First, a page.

In downtown Kansas City, in the shadow of a giant green wedge that bears the name of the Kansas City Star, a smaller, less ostentatious structure that houses a commercial printing company sits quiet and unassuming. But its upper level, which has been cordoned off and rented out to a diverse group of Kansas City artists, is teeming with tightly packed activity. The resident artists have casually named it “Kunstraum” (art space), and though both the name and the long corridor that leads to each studio are rather bland and spartan, it seems each door has a surprise to reveal.

A peek inside Matt Jacobs’ studio gives way to instant delight—as though a child in the kitchen has found the small drawer that brims with candy of every kind. The artist himself comes across as an earnest young man ungrudgingly engaged in an inner war between work and play, wonder and contentment. The seriousness of his presence is dotted by pink ankle socks and blue tennis shoes. Likewise, the polychromatic anarchy of a studio full of his colorful, radiant work is given a deeper weight by a self-possessed maturity that betrays his youth.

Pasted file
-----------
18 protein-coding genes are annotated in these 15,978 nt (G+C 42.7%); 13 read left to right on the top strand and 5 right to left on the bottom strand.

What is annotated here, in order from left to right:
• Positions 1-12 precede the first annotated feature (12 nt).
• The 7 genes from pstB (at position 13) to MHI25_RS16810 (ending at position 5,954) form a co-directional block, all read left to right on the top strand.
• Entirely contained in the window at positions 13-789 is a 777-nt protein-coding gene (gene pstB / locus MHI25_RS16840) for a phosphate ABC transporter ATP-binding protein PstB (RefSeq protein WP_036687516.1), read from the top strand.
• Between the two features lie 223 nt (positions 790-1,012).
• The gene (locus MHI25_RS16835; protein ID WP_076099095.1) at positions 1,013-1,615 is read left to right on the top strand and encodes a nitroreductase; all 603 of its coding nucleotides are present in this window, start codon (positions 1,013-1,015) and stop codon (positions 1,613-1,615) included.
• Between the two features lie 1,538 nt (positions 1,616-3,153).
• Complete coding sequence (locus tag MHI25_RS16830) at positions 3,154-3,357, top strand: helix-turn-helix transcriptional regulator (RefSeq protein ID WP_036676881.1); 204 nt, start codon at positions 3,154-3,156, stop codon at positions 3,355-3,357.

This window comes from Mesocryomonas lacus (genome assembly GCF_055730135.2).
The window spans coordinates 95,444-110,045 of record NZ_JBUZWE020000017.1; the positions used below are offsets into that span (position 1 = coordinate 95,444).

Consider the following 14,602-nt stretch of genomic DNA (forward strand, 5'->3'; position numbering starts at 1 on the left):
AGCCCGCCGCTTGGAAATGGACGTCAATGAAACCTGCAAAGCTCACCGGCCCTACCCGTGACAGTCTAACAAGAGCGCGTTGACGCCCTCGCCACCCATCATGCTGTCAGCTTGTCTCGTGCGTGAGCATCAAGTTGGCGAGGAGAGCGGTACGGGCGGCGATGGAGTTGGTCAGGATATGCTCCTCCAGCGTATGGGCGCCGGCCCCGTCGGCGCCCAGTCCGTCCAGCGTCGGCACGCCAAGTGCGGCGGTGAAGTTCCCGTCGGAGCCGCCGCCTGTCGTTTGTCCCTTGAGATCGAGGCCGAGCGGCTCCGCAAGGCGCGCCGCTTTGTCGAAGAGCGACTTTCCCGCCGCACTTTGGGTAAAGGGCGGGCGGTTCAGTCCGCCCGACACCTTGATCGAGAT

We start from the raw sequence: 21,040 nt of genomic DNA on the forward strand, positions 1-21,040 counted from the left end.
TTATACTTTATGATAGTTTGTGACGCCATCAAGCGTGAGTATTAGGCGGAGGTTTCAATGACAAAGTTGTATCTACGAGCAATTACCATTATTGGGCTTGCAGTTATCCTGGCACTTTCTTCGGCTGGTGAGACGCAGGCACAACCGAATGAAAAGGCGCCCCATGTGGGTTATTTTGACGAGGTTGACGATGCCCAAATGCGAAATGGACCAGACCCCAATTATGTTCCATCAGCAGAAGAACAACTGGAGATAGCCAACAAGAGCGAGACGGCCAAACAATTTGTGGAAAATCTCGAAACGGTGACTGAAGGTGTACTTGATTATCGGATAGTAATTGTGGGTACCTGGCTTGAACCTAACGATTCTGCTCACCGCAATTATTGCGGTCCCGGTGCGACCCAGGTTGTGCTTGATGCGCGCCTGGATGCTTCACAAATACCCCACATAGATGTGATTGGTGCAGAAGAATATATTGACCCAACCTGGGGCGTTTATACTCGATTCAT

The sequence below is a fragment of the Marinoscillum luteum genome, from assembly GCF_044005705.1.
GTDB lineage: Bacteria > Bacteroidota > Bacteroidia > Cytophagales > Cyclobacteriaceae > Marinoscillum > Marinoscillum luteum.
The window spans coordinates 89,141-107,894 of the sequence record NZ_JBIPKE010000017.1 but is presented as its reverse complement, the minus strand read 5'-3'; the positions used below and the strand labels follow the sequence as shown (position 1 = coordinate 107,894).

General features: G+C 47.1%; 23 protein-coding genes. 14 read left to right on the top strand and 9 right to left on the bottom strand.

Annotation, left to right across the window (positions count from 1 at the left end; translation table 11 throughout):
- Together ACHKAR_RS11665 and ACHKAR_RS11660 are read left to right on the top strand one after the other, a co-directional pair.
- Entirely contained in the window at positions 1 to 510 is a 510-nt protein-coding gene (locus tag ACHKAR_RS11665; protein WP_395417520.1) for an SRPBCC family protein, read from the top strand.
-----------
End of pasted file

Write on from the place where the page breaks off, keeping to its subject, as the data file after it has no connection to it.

“I work on what I’m most excited about,” Jacobs explains, “it needs to be enjoyable, at least at the outset.” Many artists aren’t so willing to openly name their relationship to pleasure. And yet, the parameters of his studio practice portray a reasonable agreement between id and ego. Though often colorful, structurally perilous, or even strangely confrontational, it seems nothing in his orderly, work-centric studio exists for sensation alone. His current sculptural work, a collection of strangely anthropomorphic adventures, is given stability by Jacobs’ honest language of means and exploration. “I work with what I have, and I play to figure out what something will or won’t do.”

Whether or not each of the many objects that cover every surface of Jacobs’ studio will or won’t survive their own precarious underpinnings is part of what makes their color keys and lavish textures both gratifying and mischievous. Like dazzling new toys, they are new and yet subtle challenges to the notion of new. They are gifts, but also warnings.

The work seen here will be viewable at Jacobs’ solo exhibition, Help Wanted, at the University of Kansas Art & Design Gallery from August 26–September 20, 2013.